Located in the heart of Volunteer Park inside the recently remodeled and ornate Seattle Asian Art Museum (SAAM) is “Embodied Change: South Asian Art Across Time,” an exhibition that will run through July 10.
Arranged by Natalia Di Pietrantonio, assistant curator of South Asian art at the SAAM, “Embodied Change” seeks to express how different forms or references to the body manifest themselves in South Asian art from the third millennium B.C. to the current decade.
“What drove me to create the theme of this exhibition was trying to give audiences in the Seattle community a show that reflected this current moment in time,” Di Pietrantonio said.
Di Pietrantonio reflected on how both the greater Seattle community and South Asian artists have conveyed a need for structural change, something she sought to convey through “Embodied Change.”
The human body is the throughline of the exhibit; Di Pietrantonio explained the importance of the body as a consistent subject in South Asian art, both in historical and contemporary art movements.
“I find the body an interesting repository for different changes,” Di Pietrantonio said. “Many artists are really thinking about … [the] emotion of the body and expanding the body as part of the landscape or rethinking the parameters of the body. I felt that the body and thinking about emotions was very important to connect to activism.”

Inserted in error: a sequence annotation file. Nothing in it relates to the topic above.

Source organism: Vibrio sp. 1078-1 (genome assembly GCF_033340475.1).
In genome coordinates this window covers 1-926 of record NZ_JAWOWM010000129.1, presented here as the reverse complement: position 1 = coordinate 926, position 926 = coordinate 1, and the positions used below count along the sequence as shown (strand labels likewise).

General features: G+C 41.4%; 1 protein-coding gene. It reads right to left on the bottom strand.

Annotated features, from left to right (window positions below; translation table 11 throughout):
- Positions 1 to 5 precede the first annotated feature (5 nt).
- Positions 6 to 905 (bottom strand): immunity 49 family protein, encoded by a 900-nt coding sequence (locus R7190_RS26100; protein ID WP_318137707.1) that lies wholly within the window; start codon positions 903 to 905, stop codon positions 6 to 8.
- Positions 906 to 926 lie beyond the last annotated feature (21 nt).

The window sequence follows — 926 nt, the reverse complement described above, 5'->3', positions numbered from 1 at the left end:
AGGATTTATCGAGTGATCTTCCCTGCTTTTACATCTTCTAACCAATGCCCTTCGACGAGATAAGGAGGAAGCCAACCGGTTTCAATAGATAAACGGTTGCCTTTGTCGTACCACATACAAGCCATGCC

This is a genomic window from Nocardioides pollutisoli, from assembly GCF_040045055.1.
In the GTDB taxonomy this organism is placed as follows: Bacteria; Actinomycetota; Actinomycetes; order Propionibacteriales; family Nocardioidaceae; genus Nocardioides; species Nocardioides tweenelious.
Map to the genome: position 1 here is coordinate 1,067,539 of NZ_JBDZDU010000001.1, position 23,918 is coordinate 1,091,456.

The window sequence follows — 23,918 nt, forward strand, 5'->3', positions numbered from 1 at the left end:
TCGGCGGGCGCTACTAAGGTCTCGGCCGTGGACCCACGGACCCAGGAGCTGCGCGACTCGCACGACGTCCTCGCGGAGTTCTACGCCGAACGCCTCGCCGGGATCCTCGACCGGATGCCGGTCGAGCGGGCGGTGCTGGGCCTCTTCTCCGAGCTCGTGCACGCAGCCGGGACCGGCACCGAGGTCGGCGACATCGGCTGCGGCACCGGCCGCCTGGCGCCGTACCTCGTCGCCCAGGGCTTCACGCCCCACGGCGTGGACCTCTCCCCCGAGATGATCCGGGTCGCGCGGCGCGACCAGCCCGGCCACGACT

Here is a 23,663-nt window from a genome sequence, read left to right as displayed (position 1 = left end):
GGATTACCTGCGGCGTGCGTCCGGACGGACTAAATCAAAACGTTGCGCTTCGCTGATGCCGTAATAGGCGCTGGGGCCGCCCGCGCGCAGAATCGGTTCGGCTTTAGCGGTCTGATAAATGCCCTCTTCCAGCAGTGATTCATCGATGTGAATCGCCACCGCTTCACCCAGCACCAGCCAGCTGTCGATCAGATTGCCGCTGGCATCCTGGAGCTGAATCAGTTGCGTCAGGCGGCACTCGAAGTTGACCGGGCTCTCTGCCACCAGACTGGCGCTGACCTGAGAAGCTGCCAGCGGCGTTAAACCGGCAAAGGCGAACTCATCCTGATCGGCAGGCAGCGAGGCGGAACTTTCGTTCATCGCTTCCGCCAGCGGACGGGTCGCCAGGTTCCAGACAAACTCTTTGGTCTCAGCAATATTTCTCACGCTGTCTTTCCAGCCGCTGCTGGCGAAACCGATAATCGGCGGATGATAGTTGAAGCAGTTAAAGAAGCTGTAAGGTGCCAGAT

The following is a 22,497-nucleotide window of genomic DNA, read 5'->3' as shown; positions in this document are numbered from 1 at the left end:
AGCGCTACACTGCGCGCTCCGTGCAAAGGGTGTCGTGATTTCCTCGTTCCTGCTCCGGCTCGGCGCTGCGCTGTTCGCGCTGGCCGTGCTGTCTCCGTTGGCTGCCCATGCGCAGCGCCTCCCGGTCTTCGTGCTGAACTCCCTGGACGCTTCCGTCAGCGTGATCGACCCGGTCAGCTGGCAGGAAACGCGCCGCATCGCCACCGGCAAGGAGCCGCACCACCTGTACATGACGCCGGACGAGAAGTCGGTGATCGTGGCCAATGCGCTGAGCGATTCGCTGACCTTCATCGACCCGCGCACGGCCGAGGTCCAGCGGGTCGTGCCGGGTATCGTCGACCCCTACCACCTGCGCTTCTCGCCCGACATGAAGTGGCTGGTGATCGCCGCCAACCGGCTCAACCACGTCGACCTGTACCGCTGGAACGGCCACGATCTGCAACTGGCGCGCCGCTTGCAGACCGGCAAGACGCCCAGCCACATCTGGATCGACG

“Embodied Change” synthesizes a number of different mediums to immerse viewers in the exhibit, featuring sound and video work alongside sculpture, neon lights, photography, and traditional paintings.
“I wanted to activate different senses for visitors for the exhibition,” Di Pietrantonio said. “I want you to move your body through the space; the different mediums show the diversity of the topic of the body.”
For those who want to take a closer look at the world of South Asian art, the SAAM is hosting events to coincide with “Embodied Change.” There will be a free community opening with an artist talk, dance performance, and painting activity March 25 at 11 a.m.
Reach contributing writer Rosa Sittig-Bell at firstname.lastname@example.org. Twitter: @Rosasittybell
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